Cross-product analysis of component usage in the current system in code vs future. 

UI current state
Auditing the core product's current state revealed many stylistic inconsistencies, including treatments, behaviors, and misaligned elements.
Emerging patterns
When looking at active design files, designers across the different products were using completely different visual styles from each other and not the existing design system. 
Component inventory

Informed by my combined audits, I assembled an inventory of all components that would be carried forward into the new design system, arranged them by which products would use them, and estimated their priority and effort.

What we learned in our discovery phase was:


The organization had three products, each with their own brand and UI. Plus, we needed full themability to support the customer’s custom apps.


Like many teams within AWS, this org was moving FAST, and it was causing problems.


The product teams had no established delivery processes.


The project did not have the support of the engineering leaders up front. There was no one to build our components!


Strong opinions about doc site technology ultimately caused significant delays in having a doc site in time for launch.

Forming our recommendation

Strategy writing
To conclude the project’s discovery phase while taking into account the reading culture of our client, the internal team and I assembled summeries of our findings and synthisized them into 16+ pages of of strategy documents and reccomendations to get buy in from top level stakeholders. Documents I took responsibility for during this phase included:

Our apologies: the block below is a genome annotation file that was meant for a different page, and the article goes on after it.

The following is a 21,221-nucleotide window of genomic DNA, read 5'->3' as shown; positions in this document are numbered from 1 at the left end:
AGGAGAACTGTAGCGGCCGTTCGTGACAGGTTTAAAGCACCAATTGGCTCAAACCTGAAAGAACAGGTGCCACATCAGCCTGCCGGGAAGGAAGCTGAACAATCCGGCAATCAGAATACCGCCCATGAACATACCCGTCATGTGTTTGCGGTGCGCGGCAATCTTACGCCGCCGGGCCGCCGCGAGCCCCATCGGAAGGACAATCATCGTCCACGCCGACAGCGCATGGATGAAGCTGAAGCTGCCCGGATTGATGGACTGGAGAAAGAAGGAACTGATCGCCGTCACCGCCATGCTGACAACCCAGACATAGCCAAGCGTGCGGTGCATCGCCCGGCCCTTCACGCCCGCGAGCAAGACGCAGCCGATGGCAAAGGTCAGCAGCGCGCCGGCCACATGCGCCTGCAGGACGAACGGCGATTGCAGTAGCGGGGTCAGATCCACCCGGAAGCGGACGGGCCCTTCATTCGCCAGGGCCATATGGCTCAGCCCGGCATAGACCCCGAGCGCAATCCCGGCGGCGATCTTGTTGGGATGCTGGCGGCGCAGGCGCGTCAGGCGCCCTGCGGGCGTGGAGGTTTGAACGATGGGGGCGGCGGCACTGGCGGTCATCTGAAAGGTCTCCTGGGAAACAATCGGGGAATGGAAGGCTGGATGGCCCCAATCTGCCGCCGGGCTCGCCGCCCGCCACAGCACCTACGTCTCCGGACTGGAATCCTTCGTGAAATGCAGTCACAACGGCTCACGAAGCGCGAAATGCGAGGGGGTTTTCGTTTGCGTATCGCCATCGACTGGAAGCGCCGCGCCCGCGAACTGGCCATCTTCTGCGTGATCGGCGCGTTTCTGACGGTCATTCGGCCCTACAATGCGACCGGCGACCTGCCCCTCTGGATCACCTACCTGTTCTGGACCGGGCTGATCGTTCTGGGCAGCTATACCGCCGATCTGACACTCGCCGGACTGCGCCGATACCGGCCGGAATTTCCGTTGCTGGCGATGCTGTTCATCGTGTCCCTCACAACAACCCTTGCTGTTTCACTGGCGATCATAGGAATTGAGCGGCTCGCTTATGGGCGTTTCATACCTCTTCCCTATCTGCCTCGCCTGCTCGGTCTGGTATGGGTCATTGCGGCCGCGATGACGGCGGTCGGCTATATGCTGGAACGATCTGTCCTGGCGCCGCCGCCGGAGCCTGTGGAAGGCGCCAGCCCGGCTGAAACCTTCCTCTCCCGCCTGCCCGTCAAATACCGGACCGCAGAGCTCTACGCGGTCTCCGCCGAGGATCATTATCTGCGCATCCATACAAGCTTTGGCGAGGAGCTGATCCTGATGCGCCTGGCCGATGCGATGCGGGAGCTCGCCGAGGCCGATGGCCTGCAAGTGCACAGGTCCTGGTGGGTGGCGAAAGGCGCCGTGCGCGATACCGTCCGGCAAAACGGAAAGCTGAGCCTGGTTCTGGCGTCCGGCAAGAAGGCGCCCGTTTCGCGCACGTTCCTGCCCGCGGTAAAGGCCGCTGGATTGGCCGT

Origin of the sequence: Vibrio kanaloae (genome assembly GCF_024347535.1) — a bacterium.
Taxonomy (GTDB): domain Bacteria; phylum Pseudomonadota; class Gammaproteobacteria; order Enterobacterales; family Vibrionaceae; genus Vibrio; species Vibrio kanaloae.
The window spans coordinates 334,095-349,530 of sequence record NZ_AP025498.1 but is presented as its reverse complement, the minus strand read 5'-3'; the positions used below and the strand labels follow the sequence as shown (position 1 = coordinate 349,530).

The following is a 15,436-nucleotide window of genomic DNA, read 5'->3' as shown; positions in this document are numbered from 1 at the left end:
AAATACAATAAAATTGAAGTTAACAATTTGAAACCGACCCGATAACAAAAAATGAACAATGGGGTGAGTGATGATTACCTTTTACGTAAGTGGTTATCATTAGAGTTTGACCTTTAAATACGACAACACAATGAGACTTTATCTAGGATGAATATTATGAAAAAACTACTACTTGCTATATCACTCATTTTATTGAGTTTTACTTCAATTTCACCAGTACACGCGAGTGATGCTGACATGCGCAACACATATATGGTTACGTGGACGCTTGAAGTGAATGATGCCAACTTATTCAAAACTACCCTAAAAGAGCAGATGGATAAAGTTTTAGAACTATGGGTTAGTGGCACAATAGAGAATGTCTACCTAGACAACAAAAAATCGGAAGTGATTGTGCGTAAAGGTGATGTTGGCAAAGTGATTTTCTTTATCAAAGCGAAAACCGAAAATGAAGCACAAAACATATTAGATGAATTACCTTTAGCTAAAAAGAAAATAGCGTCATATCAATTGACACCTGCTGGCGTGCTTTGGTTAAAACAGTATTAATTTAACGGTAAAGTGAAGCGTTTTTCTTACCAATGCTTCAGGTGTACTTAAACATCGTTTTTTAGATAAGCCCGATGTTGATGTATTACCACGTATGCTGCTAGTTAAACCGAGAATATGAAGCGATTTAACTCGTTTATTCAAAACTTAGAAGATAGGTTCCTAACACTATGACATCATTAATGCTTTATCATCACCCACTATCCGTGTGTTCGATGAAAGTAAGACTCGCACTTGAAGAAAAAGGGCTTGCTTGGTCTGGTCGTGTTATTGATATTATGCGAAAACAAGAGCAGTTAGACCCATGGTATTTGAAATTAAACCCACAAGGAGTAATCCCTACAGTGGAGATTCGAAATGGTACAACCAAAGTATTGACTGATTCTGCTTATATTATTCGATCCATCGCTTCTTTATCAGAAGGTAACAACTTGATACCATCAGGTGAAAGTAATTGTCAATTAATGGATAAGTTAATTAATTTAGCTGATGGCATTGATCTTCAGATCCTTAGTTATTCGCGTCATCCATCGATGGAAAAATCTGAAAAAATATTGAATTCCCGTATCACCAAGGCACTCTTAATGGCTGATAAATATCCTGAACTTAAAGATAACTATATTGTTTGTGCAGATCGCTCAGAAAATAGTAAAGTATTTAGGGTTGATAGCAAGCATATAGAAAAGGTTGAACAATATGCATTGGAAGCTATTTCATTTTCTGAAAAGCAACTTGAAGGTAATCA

• How design tokens could be utialized in conjunction with the Figma Token Studio plugin to acheive the project vision of a flexible, themable design system based on a single core component libraryA rollout strategy.
  • A collection of well documented Figma best practices 
  • A strategy for how Figma capabilities could be leveraged to acheive a more sustainable and connected library ecosystem.
On managing multi-brand design systems
To illustrate why the need for a theme-able library was critical to the success of the design system, it was essential to highlight the risks the team would accept if we did not build a tokenized library. To communicate this, I presented a hypothetical scenario with the steps needed to make a simple change to medium-button-sized buttons if the systems team were required to maintain three entirely separate component libraries for each of the three products vs. a single central library built with design tokens. With the design tokens approach, the design system team can operate more efficiently, maintain consistency, and have a much lower risk of introducing breaking changes and inconsistencies.